Given the facts known to the officers at the time Mr. Smith’s car was tagged in the Law Enforcement Information Network, the reasonable suspicion standard was satisfied here.  They knew a silver sedan that, in an observer’s words, “look[ed] like a Chevy Malibu,” was involved in D.B.’s shooting.  They discovered a silver sedan was on the same road as D.B. around the time of the shooting—Mr. Smith’s Chevy Malibu.  When the officers showed D.B. a photographic lineup, D.B. identified Mr. Smith as someone with whom he once feuded.  What is more, D.B. added that he saw Sharon, his passenger at the time of the shooting, in a shouting match with Mr. Smith’s girlfriend earlier that night.  By any measure, the information available to the officers gave them “an objective basis for suspecting legal wrongdoing” involving Mr. Smith’s car, clearing the low bar the officers faced.

Mr. Smith’s Analysis of Reasonable Suspicion is Distinguishable from Established Case Law

Mr. Smith would have us hold otherwise.  He begins by highlighting United States v. Jackson, 188 F. App’x 403 (6th Cir. 2006).  But the facts there are not the facts here.  In Jackson, “the officers . . . stopped a car that was a different make and model from that being sought, traveling in the wrong direction, and driven by an individual who did not match the physical description of the suspect.”  Jackson, 188 F. App’x at 409.  Finding reasonable suspicion in that circumstance would have blessed officers “stop[ping] every small green car driving up and down [the street], in an effort to find the suspect, completely ignoring the specific information that” they were given.  Id. at 410.  Mr. Smith’s case is much simpler.  His car matched the suspect car’s description, the car at issue was traveling toward the place where the shooting took place, and there was evidence of a contentious history between Mr. Smith and the victim.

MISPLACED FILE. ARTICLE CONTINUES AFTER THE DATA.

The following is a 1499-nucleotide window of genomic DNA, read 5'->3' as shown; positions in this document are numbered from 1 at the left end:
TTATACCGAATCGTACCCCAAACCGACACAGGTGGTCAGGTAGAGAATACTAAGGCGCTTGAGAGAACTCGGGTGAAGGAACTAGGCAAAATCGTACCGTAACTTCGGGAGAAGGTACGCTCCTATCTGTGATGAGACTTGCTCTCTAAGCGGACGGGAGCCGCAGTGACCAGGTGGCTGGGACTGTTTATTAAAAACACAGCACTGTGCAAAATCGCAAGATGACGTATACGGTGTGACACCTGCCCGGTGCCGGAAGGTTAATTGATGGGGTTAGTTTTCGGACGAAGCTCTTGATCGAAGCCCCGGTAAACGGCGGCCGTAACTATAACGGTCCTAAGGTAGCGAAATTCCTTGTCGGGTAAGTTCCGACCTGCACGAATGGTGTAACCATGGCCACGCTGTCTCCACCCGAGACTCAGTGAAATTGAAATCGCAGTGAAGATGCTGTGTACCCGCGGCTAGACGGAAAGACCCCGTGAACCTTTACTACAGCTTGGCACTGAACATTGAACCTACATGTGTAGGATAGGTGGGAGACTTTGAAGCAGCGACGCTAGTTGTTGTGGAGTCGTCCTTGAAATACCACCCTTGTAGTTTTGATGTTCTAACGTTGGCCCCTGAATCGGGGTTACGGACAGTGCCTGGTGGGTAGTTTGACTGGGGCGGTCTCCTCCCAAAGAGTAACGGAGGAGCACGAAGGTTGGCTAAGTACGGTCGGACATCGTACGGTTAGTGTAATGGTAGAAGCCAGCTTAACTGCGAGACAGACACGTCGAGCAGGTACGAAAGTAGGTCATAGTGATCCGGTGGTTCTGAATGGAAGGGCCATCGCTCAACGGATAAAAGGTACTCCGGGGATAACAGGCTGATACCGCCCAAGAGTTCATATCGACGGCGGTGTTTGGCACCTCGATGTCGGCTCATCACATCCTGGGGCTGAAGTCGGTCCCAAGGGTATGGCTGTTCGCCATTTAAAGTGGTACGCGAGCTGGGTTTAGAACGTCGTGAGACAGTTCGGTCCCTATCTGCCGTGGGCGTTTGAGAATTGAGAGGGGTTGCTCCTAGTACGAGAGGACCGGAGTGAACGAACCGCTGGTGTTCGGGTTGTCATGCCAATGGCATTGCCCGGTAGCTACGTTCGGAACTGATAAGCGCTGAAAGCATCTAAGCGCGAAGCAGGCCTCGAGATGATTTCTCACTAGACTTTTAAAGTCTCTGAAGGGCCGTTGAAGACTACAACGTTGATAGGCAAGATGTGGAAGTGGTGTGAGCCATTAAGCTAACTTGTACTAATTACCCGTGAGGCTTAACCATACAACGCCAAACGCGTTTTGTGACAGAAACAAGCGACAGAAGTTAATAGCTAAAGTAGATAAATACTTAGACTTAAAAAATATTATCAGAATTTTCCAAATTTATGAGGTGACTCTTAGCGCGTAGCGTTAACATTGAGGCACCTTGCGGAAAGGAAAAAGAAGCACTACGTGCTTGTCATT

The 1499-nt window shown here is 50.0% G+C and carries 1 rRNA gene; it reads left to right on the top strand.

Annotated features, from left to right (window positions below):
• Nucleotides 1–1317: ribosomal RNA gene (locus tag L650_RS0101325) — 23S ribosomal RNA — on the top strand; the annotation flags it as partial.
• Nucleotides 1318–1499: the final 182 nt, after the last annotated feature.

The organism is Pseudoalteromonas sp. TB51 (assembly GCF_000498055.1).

Mr. Smith Legal Argument was Tardy

Moving from legal arguments to factual ones, Mr. Smith estimates that—by his calculations—his vehicle would have needed to travel from the intersection at which it was initially spotted at nearly fifty miles per hour on streets with speed limits far lower to intersect D.B.’s vehicle at the place of the shooting.  As the government notes, however, this point was not drawn to the district court’s attention, a step Mr. Smith was required to take.  See United States v. Husein, 478 F.3d 318, 335 (6th Cir. 2007) (“A party may not by-pass the fact-finding process of the lower court and introduce new facts in its brief on appeal.”)

How is Crime Time Calculated?